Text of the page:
I am often accosted in the streets by wild-eyed maniacs who block my path and jab me on the shoulder with bony fingers, demanding to be told how I arrive, each day, at a topic to write about. As I am reluctant to divulge the true nature of the Hooting Yard creative process, I usually babble sufficient nonsense to satisfy my assailant, who allows me on my way. This morning, however, on my way back from a circuit of Nameless Pond, I felt curiously impelled to tell the truth. Let me reproduce the dialogue verbatim, or as verbatim as I can recall it, to give you a glimpse into the travails of your favourite penniless scribbler.
Me – (sashaying along, humming The Final Countdown (Tempest), by the European band Sweden… sorry, I mean the Swedish band Europe).
Wild-Eyed Maniac – Oi! Mr Key!
Me – Yes, my good fellow, how may I be of assistance on this rain-drenched morn?
Wild-Eyed Maniac – (blocking my path and jabbing me on the shoulder with bony fingers) What are you going to write about today and how did you decide upon the topic? Answer me that!
Me – You mean “answer me those”.
Wild-Eyed Maniac – Quit stalling, buster, and spill the beans!
Me – Have you been reading decades-old American pulp fiction, perchance?
Wild-Eyed Maniac – Of course not! Like any sensible wild-eyed maniac, I read only the dispatches from Hooting Yard, to the exclusion of all else!
Me – Very astute, if I may say so.
Wild-Eyed Maniac – You may. But now answer my question. I mean, questions.
Me – Although I am usually reluctant to divulge the true nature of the Hooting Yard creative process, for some inexplicable reason I feel impelled to tell you how I arrived at today’s topic. Be warned, however, that my reply is only applicable to this particular day in the middle of June in the year of Our Lord MMXII.
Wild-Eyed Maniac – Bob’s your uncle.
Me – In spite of the song I chose to be humming when you accosted me, I am, as you are probably well aware, curiously obsessed with Jethro Tull. God knows why. That being the case, my very first thought, on waking, before I even plunged my head into a pail of icy water, was of the early albums of Jethro Tull, and how perhaps Ian Anderson could be said to have lost his mojo circa 1974. Some would say even earlier, perhaps in 1972. Whichever date one chooses, I suspect there is general agreement that the band’s best work, and the work for which it will be remembered, yea unto every generation, appears on those first few releases. Of those, however, the debut album This Was (1968) is sometimes overlooked, possibly because of the strong blues influence and the presence of Mick Abrahams as a creative rival to Anderson – two things which are of course connected. In that sense, it is atypical of early Tull. Not having listened to it for a long long time, I tried to recall some of the songs, and the one that jumped to the surface of my brain was Beggar’s Farm. It was but a short step from there to making the decision to write about a beggar’s farm today. Not, I hasten to add, to write about the song, but instead to appropriate the title, and write some majestic sweeping paragraphs about a farm populated entirely by beggars.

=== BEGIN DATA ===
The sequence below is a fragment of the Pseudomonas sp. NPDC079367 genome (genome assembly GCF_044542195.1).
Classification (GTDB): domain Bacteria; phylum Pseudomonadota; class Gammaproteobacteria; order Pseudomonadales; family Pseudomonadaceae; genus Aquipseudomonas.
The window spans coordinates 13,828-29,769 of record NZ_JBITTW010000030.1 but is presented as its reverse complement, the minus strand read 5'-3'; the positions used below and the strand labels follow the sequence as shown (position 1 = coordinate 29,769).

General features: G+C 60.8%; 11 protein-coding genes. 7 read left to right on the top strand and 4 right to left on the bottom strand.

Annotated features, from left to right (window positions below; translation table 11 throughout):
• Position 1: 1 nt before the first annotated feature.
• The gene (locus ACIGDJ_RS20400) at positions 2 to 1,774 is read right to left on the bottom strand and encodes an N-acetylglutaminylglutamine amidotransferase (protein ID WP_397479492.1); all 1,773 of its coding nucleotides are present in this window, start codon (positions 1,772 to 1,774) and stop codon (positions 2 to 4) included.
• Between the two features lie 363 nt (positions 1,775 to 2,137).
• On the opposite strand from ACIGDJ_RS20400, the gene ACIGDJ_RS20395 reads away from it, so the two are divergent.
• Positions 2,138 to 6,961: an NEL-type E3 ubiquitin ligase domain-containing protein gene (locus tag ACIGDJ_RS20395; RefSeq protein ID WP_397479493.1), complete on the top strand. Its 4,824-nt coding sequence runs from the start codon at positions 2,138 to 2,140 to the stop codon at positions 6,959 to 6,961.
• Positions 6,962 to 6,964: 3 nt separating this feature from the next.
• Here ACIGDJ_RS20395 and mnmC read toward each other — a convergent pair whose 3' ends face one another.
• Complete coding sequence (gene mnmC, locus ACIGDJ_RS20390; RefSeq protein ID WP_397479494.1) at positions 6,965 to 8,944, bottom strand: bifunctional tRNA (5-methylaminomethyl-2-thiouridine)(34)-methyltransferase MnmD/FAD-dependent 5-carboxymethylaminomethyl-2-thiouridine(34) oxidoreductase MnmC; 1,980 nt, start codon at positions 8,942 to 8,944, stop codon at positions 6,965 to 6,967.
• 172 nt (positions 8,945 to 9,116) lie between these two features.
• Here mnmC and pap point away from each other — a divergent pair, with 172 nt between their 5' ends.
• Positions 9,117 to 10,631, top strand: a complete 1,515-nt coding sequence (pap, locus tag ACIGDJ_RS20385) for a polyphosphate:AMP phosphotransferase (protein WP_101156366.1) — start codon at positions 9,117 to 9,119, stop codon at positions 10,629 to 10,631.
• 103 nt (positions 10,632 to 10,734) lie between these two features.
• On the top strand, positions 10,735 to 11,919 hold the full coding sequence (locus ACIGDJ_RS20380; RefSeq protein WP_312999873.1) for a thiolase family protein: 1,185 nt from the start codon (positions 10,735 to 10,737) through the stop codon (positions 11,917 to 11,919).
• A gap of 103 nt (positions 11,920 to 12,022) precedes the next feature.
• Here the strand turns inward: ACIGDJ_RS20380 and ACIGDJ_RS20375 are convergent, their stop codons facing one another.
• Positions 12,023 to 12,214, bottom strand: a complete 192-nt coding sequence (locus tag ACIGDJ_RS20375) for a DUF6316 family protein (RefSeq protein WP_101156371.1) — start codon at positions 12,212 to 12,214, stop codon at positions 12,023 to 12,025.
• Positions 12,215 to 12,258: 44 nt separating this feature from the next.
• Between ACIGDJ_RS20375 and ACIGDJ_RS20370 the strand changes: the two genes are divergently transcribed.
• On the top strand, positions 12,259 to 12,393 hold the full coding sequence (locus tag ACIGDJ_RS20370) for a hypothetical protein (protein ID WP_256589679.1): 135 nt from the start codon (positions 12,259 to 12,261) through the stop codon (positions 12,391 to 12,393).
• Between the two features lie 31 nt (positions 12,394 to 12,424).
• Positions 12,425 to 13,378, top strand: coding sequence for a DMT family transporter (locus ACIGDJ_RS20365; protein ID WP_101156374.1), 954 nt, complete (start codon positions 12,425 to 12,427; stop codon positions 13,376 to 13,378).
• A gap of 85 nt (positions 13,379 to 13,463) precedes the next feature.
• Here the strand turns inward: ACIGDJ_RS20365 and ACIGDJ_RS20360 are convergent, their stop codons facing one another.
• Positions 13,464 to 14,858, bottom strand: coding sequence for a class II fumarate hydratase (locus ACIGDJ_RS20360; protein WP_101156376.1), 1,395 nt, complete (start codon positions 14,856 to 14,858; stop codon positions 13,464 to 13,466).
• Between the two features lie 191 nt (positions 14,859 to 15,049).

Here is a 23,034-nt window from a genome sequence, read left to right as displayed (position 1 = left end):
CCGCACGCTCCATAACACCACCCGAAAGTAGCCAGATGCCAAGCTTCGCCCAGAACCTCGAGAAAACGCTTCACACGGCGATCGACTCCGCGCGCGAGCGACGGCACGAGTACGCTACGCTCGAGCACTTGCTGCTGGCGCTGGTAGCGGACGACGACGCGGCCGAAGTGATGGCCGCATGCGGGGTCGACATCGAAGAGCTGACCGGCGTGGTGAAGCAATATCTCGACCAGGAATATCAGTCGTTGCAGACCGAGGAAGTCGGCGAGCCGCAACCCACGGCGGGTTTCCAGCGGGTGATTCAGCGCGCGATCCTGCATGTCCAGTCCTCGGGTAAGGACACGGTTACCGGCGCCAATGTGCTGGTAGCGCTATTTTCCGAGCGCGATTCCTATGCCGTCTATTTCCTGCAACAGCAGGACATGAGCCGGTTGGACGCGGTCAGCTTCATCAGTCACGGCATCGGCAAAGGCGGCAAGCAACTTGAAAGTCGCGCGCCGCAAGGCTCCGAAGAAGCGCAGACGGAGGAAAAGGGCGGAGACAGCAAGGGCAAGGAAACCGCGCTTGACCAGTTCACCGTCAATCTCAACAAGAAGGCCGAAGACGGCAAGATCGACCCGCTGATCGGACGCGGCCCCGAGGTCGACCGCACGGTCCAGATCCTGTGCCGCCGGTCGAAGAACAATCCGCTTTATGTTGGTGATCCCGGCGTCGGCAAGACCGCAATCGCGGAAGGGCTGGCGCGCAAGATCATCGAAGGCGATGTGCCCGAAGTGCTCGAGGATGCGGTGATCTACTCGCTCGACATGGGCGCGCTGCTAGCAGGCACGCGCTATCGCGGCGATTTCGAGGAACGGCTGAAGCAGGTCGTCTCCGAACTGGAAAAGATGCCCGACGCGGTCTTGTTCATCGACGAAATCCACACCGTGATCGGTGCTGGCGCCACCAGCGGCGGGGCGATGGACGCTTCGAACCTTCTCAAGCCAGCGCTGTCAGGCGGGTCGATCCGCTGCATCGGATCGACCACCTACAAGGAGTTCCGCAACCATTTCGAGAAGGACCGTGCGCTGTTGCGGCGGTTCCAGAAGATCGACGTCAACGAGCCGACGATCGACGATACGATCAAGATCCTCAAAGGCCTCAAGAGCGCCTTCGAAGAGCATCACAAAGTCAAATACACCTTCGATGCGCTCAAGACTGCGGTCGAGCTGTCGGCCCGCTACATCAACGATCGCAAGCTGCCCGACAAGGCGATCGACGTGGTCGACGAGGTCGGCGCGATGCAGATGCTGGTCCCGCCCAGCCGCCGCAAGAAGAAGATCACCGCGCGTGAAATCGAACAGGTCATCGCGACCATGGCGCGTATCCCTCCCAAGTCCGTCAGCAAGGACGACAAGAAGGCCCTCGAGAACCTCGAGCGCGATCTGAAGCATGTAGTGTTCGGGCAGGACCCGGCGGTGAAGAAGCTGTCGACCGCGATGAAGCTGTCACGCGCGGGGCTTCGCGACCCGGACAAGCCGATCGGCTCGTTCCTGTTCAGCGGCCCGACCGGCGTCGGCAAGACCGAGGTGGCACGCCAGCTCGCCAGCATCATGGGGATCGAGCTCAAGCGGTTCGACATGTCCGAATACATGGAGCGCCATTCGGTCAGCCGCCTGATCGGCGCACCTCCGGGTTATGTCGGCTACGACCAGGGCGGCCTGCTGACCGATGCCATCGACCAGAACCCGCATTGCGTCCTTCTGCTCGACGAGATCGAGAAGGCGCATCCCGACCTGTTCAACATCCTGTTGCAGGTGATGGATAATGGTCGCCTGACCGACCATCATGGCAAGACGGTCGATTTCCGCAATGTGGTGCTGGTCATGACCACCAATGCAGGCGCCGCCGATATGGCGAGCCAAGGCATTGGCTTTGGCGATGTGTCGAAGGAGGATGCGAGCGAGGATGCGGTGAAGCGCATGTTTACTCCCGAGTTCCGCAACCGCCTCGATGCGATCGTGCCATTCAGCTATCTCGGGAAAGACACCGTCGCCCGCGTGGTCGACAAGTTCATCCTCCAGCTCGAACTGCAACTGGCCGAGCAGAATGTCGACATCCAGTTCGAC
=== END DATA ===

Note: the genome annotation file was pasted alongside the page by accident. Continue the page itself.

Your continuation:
Wild-Eyed Maniac – Gosh!
Me – Before I could concentrate on the ineffable glory of my prose, however, I found myself fretting away about the apostrophe in Beggar’s.
Wild-Eyed Maniac – This is absolutely fascinating, and it reminds me why you are surely the greatest living writer of English prose apart from Jeanette Winterson.
Me – You see, Anderson and Abrahams, as co-writers, seem to have had just one beggar in mind, placing the apostrophe between the R and the S. But my farm, the one gradually taking shape in my head, populated by beggars and indigents and tramps and drunks and wretches, would demand the apostrophe after the S, to reflect the plurality of beggars. Thus I was in a quandary. Should I entitle the essay On Beggar’s Farm, to reflect its fons et origo, or On Beggars’ Farm, to more accurately signal to the panting and overexcited reader what to expect?
Wild-Eyed Maniac – How on earth did you know that we Hooting Yard readers pant with overexcitement as our Windows Vista computer screens are lit up each day by your latest scribblings?
Me – I have my spies. But tell me, what would you advise regarding the placement of that pesky apostrophe?
Wild-Eyed Maniac – It’s a tricksy one, make no mistake.
Me – I think it is important that I give due credit to the monopod flautist and the founder of Blodwyn Pig. The idea of the beggar’s farm is theirs, and theirs alone, and I am merely plodding in their footsteps – or, in Anderson’s case, footstep. I have always assumed he got from place to place by hopping, at least while playing the flute.
Wild-Eyed Maniac – I have heard that is indeed the case.
Me – At the same time, I do not wish my title to be grammatically incorrect, nor to lead the panting and overexcited readers into thinking they will be reading about a farm with only a single beggar in situ. I envisage dozens, if not hundreds, of beggars, sprawled or lolloping about the farm, surrounded by rusty abandoned farm implements and machinery, growing nothing on fields reduced to scrub and gorse and bracken, rattling their tin cups at passers-by, moaning and keening and displaying a variety of unsightly sores and scars and stumps resulting from the amputation of one or more limbs. If the setting is shortly after a war, several of the beggars may have been gassed in the trenches.
Wild-Eyed Maniac – I can’t wait to read it!
Me – But wait you shall, until I am able to work out where to put the damned apostrophe.
Wild-Eyed Maniac – (his attention suddenly diverted, pointing at the sky) Oh look, a flock of swooping feathered beings with wings!
Me – They are called birds.
And so we went our separate ways, I returning to my escritoire to struggle with an apostrophe placement crisis.